-A minimum of one silent, teacher led insight meditation retreat consisting of at least seven nights in duration. 

-A daily meditation practice or a sincere commitment to beginning and sustaining a daily meditation practice for the duration of the twelve month program.   

Who this program is for
This program is for dedicated students who meet the prerequisites and who want to:

1) Deepen their meditation practice by addressing common challenges that meditators face and gaining insight into personal habit patterns.

2) Expand their understanding of core Buddhist teachings through both self-directed and teacher-led reading and reflection. This study component of the program will emphasize discernment and focused reflection based on short readings rather than consuming a lot of material.

3) Establish and sustain a spirited and cheerful sangha aimed at mutual support. Together we will explore new ways to experience the Dharma by working closely with peers to co-create a learning community grounded in spiritual friendship, collaboration, and encouragement. 

Residential Retreat Descriptions
Retreat I: Taking Refuge in the Buddha

This retreat examines the archetype of Buddha as a representation of one’s own awakened potential, and as a starting point to consider how those of us practicing today might find in the legacy and teachings of the historical Buddha time-tested guidance to cultivate our own mind. Examples will also be drawn from the spiritual biographies of other notable practitioners. This retreat will also look to the canonical story of the Buddha’s encounters with aging, sickness, and death in order to better understand their relationship to aspiration and motivation.   

Retreat II: Taking Refuge in the Dharma

This retreat explores the ideal of living in accordance with the dharma, described in the suttas as “subtle and hard to see.” How do we live and practice in accordance with something subtle and hard to see, and not yet fully realized? This second retreat explores the whole of the Dharma as an integrated system of practice, study, and personal reflection that leads to a way of seeing and perceiving self, others, and the world around us, which leads to greater freedom. Though we “study” the Dharma this retreat will ultimately support students to recognize their own direct experience as the greatest source of insight. 

Retreat III: Taking Refuge in the Sangha 

This retreat explores the potential of sangha, the community of practitioners who support each other’s progress on the Path. More broadly we will reflect on the role of relationships (work, family, friendships) in our lives to provide valuable–and sometimes challenging–opportunities to see and transform our habits. In this way, all of life’s relationships become vehicles for transforming our mind and heart, improving our ability to engage all of life with greater equanimity and joy. In this retreat we will also consider the role of loving-kindness and compassion in the formation of skillful relationships, and in the purification of our own mind.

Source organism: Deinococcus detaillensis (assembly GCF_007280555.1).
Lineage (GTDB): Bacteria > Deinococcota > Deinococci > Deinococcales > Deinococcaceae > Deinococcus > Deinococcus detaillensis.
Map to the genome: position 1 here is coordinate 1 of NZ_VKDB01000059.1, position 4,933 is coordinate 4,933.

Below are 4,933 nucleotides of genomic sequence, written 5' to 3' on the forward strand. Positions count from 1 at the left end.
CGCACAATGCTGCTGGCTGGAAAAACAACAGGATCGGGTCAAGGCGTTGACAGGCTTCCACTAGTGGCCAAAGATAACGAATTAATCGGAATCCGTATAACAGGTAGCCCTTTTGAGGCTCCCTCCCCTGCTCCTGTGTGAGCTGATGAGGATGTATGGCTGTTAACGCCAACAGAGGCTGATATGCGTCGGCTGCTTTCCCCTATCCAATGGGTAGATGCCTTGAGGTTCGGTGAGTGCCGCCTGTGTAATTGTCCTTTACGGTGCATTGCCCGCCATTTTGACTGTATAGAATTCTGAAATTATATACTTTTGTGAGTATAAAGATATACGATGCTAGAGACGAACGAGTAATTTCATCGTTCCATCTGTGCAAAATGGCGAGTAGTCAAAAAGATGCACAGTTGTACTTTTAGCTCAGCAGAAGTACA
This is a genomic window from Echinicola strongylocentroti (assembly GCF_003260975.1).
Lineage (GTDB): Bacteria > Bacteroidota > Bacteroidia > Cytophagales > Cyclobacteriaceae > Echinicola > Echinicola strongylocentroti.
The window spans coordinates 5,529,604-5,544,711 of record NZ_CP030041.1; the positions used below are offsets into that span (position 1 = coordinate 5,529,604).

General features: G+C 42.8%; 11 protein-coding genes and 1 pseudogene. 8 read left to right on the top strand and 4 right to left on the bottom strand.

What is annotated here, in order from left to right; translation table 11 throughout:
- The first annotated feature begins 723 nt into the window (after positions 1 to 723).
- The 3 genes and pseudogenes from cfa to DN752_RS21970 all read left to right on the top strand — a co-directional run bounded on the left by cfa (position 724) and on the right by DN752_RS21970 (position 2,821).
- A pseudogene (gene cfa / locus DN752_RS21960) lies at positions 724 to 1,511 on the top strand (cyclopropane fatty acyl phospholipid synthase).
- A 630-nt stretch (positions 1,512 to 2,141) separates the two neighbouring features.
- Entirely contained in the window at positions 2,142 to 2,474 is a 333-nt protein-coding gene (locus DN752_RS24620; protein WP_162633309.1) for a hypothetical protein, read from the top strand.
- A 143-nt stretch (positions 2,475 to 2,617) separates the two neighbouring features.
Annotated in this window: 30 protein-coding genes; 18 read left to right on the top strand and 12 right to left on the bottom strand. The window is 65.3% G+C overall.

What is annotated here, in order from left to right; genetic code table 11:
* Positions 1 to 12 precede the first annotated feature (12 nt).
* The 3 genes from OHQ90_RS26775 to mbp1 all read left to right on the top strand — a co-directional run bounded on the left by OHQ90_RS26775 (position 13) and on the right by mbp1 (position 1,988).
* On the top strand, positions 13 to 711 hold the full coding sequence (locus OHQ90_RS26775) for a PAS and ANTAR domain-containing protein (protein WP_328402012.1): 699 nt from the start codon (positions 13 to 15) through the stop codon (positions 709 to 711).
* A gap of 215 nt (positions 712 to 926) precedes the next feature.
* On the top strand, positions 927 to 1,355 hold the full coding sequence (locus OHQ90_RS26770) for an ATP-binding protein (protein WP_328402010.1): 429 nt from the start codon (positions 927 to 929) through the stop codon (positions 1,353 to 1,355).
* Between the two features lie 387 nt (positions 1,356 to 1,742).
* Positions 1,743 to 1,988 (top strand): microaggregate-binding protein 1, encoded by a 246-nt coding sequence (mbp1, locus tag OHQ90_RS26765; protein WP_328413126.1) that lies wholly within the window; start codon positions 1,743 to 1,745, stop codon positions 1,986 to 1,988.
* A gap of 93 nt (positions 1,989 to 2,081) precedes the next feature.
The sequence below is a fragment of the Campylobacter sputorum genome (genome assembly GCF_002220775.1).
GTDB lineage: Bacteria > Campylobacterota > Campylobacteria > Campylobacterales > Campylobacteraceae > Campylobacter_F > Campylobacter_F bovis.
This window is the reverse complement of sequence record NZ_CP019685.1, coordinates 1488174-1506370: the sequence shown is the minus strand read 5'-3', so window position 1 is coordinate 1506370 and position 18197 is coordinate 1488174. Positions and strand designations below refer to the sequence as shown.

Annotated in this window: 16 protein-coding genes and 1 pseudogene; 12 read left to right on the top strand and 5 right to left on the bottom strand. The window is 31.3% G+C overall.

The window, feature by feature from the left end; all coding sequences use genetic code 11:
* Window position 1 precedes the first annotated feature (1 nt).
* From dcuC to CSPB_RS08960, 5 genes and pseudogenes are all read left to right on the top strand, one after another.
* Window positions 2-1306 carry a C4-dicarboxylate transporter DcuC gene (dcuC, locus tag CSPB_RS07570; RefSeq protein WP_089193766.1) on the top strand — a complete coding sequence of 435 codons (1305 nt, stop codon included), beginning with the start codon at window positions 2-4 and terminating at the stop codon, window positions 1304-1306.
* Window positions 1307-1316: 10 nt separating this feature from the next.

Retreat IV: Incorporating the Fruit of the Dharma

Returning to the question, what does it mean to live in accordance with the dharma?, the final retreat will be a time to focus on incorporating what we have learned through A Year of Refuge (as well as how we have learned). Using the Ten Perfections (Paramis) as a guide–alongside journaling, dyads, small groups, and teacher-led discussion, we will carefully and systematically reflect on our own practice throughout the year. As part of the final retreat each student will have the opportunity to reexamine the traditional model of taking refuge in the three jewels in light of their own experience  Both individually, and together as a community, we will support each other in establishing supportive guidelines for continuing to live and practice in a way that is both personally meaningful and aligned with the highest goals of Buddhist practice. 

Dates for monthly online meetings
Monthly on-line teacher-led sessions will be on Tuesday of the second week of each month from 6:30-8:30 EST. Peer dyads will be once per month at a time convenient for both students. 

Dates for monthly teacher-led group sessions:
Dec 10, 2024

2025: Jan 7, Feb 11, March 11, April 8, May 13, June 10, July 8